The joke’s on the elected lead­ers

The Gold Coast Bulletin - Play Magazine - - SHOWS - – KATE HER­BERT

EVEN die-hard fans of the BBC TV se­ries Yes, Prime Min­is­ter should en­joy the new up­dated, two-hour stage ver­sion of the bit­ing po­lit­i­cal satire on Bri­tish gov­ern­ment.

The pro­duc­tion, di­rected deftly by Tom Gutteridge, may not have Nigel Hawthorne and Paul Ed­ding­ton, but Cab­i­net Sec­re­tary Sir Humphrey is just as su­per­cil­ious, ma­nip­u­la­tive, de­ceit­ful and self-pro­mot­ing in the hands of Tony Llewellyn-jones.

Mark Owen-tay­lor’s Jim Hacker is a youth­ful, am­bi­tious PM who scores a few points against his smarmy ad­viser and com­pro­mises his po­si­tion to ad­vance his ca­reer, if not the coun­try.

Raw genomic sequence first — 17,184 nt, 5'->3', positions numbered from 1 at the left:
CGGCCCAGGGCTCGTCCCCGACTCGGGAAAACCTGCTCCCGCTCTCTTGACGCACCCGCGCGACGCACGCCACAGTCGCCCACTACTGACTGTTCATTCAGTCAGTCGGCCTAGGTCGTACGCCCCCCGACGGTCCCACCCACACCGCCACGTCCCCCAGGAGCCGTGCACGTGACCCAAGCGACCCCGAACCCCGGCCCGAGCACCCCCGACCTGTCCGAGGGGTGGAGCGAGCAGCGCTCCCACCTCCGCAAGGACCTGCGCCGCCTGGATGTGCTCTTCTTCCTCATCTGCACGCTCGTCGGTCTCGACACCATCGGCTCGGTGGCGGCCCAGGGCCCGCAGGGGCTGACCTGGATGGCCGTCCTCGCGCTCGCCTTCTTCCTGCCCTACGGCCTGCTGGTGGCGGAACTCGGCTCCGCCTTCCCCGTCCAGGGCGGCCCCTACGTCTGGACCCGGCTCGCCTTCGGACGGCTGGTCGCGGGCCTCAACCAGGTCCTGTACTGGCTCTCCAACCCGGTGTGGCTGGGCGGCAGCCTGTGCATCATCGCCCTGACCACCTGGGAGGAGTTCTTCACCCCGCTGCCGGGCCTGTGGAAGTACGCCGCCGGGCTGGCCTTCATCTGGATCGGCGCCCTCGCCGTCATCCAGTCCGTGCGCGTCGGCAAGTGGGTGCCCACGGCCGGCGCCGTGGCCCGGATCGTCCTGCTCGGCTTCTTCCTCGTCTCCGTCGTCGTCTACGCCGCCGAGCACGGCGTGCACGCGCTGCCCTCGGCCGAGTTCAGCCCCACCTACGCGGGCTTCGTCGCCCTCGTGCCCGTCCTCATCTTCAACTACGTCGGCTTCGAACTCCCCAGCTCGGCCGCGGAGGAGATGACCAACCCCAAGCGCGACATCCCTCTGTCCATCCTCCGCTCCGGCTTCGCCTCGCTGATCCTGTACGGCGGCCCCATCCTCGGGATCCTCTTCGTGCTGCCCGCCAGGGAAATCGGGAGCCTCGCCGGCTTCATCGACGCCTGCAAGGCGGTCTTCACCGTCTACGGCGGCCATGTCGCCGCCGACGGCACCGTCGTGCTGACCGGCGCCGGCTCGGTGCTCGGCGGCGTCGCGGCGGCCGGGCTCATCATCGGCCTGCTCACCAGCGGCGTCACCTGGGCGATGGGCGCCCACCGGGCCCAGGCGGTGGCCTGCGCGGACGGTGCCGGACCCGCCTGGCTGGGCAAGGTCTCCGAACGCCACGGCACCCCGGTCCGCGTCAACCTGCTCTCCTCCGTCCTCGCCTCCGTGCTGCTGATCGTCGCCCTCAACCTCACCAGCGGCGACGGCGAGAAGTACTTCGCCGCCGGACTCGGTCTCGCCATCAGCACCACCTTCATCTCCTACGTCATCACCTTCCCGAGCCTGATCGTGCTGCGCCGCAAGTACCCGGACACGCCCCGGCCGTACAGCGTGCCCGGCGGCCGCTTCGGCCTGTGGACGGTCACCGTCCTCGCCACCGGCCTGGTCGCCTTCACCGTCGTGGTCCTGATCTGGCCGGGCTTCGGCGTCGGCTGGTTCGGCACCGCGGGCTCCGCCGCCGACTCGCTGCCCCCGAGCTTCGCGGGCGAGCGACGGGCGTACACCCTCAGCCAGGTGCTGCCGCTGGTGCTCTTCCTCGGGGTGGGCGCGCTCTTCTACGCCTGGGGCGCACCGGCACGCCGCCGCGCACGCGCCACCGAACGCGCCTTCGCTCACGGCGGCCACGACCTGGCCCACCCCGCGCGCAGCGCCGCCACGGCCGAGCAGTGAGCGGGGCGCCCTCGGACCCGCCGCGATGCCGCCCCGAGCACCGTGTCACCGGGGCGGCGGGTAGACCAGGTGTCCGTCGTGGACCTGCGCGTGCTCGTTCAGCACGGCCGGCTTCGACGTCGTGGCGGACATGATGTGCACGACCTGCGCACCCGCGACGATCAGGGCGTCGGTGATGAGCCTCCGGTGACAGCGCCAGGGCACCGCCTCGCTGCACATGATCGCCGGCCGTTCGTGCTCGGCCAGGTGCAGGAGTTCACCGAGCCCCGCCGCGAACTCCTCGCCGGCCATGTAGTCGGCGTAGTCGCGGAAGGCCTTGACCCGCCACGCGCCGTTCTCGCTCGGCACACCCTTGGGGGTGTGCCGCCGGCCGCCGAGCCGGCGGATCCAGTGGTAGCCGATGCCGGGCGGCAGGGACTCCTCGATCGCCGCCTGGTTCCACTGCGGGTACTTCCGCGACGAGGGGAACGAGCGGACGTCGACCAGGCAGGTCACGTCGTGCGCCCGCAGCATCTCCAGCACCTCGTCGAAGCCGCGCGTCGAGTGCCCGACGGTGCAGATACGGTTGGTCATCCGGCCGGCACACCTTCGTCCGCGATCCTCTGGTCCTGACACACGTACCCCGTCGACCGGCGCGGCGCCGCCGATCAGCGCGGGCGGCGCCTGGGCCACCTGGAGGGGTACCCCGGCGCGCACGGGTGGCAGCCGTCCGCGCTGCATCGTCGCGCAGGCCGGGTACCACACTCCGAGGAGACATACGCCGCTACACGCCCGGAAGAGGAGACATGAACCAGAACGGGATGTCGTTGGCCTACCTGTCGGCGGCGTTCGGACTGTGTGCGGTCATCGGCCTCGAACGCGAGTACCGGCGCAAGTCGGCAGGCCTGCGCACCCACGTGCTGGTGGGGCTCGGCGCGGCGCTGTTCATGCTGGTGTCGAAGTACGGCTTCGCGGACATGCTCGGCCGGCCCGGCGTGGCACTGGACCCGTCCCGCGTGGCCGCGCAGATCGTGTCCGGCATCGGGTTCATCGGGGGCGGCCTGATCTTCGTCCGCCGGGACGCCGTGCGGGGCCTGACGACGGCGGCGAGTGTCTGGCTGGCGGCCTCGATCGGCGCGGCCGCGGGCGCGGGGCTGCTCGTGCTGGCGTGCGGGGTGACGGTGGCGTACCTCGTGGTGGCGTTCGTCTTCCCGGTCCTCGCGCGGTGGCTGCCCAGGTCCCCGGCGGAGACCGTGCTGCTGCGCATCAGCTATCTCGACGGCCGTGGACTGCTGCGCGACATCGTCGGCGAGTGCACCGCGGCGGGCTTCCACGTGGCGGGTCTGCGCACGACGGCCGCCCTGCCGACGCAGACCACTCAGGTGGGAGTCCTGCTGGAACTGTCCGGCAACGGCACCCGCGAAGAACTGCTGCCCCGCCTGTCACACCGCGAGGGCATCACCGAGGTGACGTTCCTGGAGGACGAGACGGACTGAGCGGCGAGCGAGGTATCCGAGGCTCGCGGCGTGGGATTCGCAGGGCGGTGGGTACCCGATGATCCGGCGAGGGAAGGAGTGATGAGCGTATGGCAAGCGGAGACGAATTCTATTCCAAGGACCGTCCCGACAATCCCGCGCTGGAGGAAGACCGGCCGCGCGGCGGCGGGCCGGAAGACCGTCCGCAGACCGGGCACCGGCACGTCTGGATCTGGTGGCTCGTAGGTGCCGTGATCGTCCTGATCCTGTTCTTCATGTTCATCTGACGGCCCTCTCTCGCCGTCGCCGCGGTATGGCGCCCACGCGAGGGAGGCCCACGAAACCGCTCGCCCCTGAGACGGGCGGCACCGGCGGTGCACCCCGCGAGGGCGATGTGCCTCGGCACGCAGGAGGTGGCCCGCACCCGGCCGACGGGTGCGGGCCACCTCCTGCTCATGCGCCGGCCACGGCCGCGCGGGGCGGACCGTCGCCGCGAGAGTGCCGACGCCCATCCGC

Antony Jay and Jonathan Lynn’s script is as cun­ningly wrought, in­cor­po­rat­ing con­tem­po­rary is­sues from global warm­ing to the Euro­pean Union and the global fi­nan­cial cri­sis. Their story, set at the PM’S coun­try res­i­dence of Che­quers, hurls Hacker into a moral and po­lit­i­cal dilemma when he re­ceives an as­ton­ish­ing re­quest from a rep­re­sen­ta­tive of the oil-rich, Kum­ranistani gov­ern­ment who is about to sign a lu­cra­tive deal. It gets a bit hys­ter­i­cal, but this pro­duc­tion cap­tures the orig­i­nal wit and high­lights the po­lit­i­cal machi­na­tions of any gov­ern­ment.

John Lloyd Filling­ham, Mark Owen-tay­lor, Caro­line Craig and Tony Llewellyn-jones star in the new stage pro­duc­tion of Yes, Prime Min­is­ter.

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